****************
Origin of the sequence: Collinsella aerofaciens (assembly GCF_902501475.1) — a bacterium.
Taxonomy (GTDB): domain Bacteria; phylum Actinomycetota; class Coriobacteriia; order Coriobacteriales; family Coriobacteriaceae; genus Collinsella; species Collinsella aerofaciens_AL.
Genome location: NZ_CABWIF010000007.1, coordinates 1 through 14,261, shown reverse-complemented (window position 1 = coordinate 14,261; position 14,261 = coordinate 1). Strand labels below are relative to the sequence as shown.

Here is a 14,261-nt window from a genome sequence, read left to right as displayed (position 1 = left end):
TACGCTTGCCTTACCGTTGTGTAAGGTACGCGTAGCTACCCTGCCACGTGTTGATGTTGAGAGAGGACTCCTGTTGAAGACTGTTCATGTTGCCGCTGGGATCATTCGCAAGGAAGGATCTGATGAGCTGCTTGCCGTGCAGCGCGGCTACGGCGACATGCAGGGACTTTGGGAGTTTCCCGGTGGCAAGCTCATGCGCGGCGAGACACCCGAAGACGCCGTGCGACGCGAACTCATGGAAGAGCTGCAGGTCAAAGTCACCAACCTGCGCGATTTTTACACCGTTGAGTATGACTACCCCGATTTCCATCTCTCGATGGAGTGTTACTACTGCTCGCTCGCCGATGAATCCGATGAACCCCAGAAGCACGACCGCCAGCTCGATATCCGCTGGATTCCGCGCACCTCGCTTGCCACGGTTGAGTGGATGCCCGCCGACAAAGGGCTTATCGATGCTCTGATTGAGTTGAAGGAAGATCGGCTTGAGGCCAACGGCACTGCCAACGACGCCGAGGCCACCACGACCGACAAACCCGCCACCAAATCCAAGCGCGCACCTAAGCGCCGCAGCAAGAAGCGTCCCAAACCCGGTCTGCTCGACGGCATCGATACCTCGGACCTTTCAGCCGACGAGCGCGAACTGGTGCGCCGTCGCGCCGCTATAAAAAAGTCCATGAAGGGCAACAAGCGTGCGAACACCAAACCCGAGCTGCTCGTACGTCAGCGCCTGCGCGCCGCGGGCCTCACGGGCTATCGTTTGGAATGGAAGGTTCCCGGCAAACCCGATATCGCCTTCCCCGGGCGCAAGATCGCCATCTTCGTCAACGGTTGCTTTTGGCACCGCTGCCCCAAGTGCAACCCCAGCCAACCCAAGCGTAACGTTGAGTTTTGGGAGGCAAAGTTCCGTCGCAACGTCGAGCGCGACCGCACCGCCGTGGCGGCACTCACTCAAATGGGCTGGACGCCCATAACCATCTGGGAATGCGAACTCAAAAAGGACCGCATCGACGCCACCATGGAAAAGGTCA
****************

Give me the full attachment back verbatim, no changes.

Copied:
Origin of the sequence: Collinsella aerofaciens (assembly GCF_902501475.1) — a bacterium.
Taxonomy (GTDB): domain Bacteria; phylum Actinomycetota; class Coriobacteriia; order Coriobacteriales; family Coriobacteriaceae; genus Collinsella; species Collinsella aerofaciens_AL.
Genome location: NZ_CABWIF010000007.1, coordinates 1 through 14,261, shown reverse-complemented (window position 1 = coordinate 14,261; position 14,261 = coordinate 1). Strand labels below are relative to the sequence as shown.

Here is a 14,261-nt window from a genome sequence, read left to right as displayed (position 1 = left end):
TACGCTTGCCTTACCGTTGTGTAAGGTACGCGTAGCTACCCTGCCACGTGTTGATGTTGAGAGAGGACTCCTGTTGAAGACTGTTCATGTTGCCGCTGGGATCATTCGCAAGGAAGGATCTGATGAGCTGCTTGCCGTGCAGCGCGGCTACGGCGACATGCAGGGACTTTGGGAGTTTCCCGGTGGCAAGCTCATGCGCGGCGAGACACCCGAAGACGCCGTGCGACGCGAACTCATGGAAGAGCTGCAGGTCAAAGTCACCAACCTGCGCGATTTTTACACCGTTGAGTATGACTACCCCGATTTCCATCTCTCGATGGAGTGTTACTACTGCTCGCTCGCCGATGAATCCGATGAACCCCAGAAGCACGACCGCCAGCTCGATATCCGCTGGATTCCGCGCACCTCGCTTGCCACGGTTGAGTGGATGCCCGCCGACAAAGGGCTTATCGATGCTCTGATTGAGTTGAAGGAAGATCGGCTTGAGGCCAACGGCACTGCCAACGACGCCGAGGCCACCACGACCGACAAACCCGCCACCAAATCCAAGCGCGCACCTAAGCGCCGCAGCAAGAAGCGTCCCAAACCCGGTCTGCTCGACGGCATCGATACCTCGGACCTTTCAGCCGACGAGCGCGAACTGGTGCGCCGTCGCGCCGCTATAAAAAAGTCCATGAAGGGCAACAAGCGTGCGAACACCAAACCCGAGCTGCTCGTACGTCAGCGCCTGCGCGCCGCGGGCCTCACGGGCTATCGTTTGGAATGGAAGGTTCCCGGCAAACCCGATATCGCCTTCCCCGGGCGCAAGATCGCCATCTTCGTCAACGGTTGCTTTTGGCACCGCTGCCCCAAGTGCAACCCCAGCCAACCCAAGCGTAACGTTGAGTTTTGGGAGGCAAAGTTCCGTCGCAACGTCGAGCGCGACCGCACCGCCGTGGCGGCACTCACTCAAATGGGCTGGACGCCCATAACCATCTGGGAATGCGAACTCAAAAAGGACCGCATCGACGCCACCATGGAAAAGGTCA